CashbackJanuary 17, 2007
After a painful breakup, Ben develops insomnia. To kill time, he starts working the late night shift at the local supermarket, where his artistic imagination runs wild.
Release Year: 2006
Rating: 7.4/10 (34,074 voted)
Critic's Score: 54/100
Stars: Sean Biggerstaff, Emilia Fox, Michelle Ryan
When art student Ben Willis dumps his girlfriend Suzy, he develops chronic insomnia after finding out how quickly she moved on. To pass the long hours of the night, he starts working the late night shift at the local supermarket. There he meets a colorful cast of characters, all of whom have their own 'art' in dealing with the boredom of an eight-hour-shift. Ben's art is that he imagines himself stopping time. This way, he can appreciate the artistic beauty of the frozen world and the people inside it – especially Sharon, the pretty and quiet checkout girl, who perhaps holds the answer to solving the problem of Ben's insomnia.
Art Class Life Model
Art Class Teacher
Art Class Girl
Deer Girl in Sainsbury's
Woman at the Till
Old Lady at Deli Counter
Time flies, but the good news is that you're the pilot.
Release Date: 17 January 2007
Filming Locations: London, England, UK
Opening Weekend: €11,732
(10 June 2007)
(5 May 2011)
(Toronto International Film Festival)
Did You Know?
The invitation card Sharon receives to Ben's opening exhibition at the gallery reads 31st November, a date that obviously doesn't exist.
In the scene where Ben stops time and starts to draw the naked girl in green you can see that she blinks, that should not be possible because time is standing still.
It take approximately 500 lbs to crush a human skull. But the human emotion is a much more delicate thing. Take Suzy, my first real girl friend. My first real break-up, happening right in front of me. I never thought it was going to be similar to a car crash…
A sweet little masterpiece
I attended the world premiere of "Cashback" at the Toronto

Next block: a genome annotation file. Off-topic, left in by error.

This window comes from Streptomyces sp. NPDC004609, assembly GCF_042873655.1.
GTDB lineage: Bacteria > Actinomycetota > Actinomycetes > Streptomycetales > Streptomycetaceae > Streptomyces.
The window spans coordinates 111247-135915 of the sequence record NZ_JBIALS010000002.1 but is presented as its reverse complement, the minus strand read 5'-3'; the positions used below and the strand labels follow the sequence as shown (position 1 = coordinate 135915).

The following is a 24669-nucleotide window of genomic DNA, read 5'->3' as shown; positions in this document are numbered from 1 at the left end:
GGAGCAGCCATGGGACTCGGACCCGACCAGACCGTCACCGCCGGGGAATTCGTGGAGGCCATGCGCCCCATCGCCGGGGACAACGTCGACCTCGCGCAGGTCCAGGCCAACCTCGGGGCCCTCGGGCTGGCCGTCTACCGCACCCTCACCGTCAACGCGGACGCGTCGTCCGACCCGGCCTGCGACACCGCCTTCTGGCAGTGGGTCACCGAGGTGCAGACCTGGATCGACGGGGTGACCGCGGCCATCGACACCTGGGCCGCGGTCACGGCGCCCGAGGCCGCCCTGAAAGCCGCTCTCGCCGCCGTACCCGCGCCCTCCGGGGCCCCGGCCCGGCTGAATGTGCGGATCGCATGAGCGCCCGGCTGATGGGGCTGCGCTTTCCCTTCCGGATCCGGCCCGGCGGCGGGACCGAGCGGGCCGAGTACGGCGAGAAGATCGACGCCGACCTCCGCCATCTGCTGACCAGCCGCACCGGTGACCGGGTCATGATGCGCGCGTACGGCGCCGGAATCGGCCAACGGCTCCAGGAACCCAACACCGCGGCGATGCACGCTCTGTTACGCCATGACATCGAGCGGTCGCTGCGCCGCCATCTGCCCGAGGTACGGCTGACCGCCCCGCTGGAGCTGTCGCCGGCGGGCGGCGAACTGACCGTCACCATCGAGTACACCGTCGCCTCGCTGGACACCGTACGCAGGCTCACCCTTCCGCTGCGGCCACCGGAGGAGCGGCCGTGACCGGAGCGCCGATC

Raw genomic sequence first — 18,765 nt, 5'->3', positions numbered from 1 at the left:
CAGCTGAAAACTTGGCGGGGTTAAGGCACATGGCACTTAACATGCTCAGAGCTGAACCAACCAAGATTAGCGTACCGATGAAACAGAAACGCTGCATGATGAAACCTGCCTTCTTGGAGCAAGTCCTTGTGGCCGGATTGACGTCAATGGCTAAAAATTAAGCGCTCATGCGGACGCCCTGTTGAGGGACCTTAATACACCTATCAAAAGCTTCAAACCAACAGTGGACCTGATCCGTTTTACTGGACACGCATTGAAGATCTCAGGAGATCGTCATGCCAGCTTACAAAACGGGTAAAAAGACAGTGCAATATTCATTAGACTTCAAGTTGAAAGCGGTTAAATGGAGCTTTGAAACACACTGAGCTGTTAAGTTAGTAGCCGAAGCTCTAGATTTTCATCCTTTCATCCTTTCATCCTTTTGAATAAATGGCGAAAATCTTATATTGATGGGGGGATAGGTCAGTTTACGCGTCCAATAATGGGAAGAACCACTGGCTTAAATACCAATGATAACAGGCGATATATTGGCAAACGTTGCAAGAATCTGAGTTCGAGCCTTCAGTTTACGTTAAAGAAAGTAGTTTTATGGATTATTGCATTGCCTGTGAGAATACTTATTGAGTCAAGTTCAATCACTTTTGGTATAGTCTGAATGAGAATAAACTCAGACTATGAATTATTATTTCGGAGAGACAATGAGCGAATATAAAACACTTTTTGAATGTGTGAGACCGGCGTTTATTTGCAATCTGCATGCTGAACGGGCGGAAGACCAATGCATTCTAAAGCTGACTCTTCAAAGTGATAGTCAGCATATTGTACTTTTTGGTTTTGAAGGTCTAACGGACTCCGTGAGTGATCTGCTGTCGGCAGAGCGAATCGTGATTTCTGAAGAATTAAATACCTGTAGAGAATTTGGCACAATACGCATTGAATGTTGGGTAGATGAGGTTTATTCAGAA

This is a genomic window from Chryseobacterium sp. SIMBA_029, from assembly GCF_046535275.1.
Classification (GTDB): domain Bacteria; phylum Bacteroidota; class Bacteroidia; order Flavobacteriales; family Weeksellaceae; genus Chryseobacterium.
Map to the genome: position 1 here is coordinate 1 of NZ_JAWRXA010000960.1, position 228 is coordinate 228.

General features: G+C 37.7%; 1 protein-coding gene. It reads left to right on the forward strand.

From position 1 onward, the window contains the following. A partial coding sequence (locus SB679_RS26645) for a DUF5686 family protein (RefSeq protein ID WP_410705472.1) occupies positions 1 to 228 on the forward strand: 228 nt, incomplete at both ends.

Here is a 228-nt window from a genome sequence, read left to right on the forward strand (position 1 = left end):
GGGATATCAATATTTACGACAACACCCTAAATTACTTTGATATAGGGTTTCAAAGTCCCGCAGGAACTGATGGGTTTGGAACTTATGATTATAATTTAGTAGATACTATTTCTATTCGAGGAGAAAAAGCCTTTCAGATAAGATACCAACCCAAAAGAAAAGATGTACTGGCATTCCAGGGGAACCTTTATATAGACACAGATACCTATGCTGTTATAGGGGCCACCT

International Film Festival. I walked out in a daze. I had a feeling
I'd seen something special, that moment when you have to pause to take
a breath and reflect on what you've experienced. I still had about 20
films to go at the time, and "Cashback" raised the bar and became the
benchmark against which all the others would have to be compared. As it
turned out, nothing came close. Of the 30 plus films I saw that week,
"Cashback" tops the list.
Literally built around the short film of the same name which screened
at festivals in 2004, triple threat writer/director/producer Sean Ellis
did something ingenious. Rather than take his 20 minute piece and
expand it to fill 90 minutes, he created a new Act One and Act Three to
bookend a reworking of the original short in the center. And he pulled
it off with a tour de force of light and sound. The result is an eerie,
compelling twist on the classic Outer Limits episode where time stops
while the protagonist weaves in and out of the frozen characters in
another dimension. It may sound like sci-fi, but this is a sweet
romantic comedy whose storyline is among the most original I've ever
seen on screen. The concept is brilliant and the result magnificent.
The look is lush, cinematography by Angus Hudson breathtaking, and
"Cashback" features an appropriately sweet score. They combine to give
this low budget project a big movie feel, destined for the wide
audience it deserves.
Most of all, I believe "Cashback" is the vehicle which will introduce
newcomer Sean Biggerstaff (Oliver Wood of "Harry Potter") to the world.
His star tun in this film as protagonist Ben Willis left me speechless.
The camera loves him, and he is on screen virtually from opening to
closing credits. This film is his to make or break. It rests on his
shoulders, and he owns the material.
As they say, you'll laugh, you'll cry, and I walked out with a tear in
my eye and a smile on my face. And no other film I saw at the Toronto
Film Festival did that to me. "Cashback" is a sweet little masterpiece.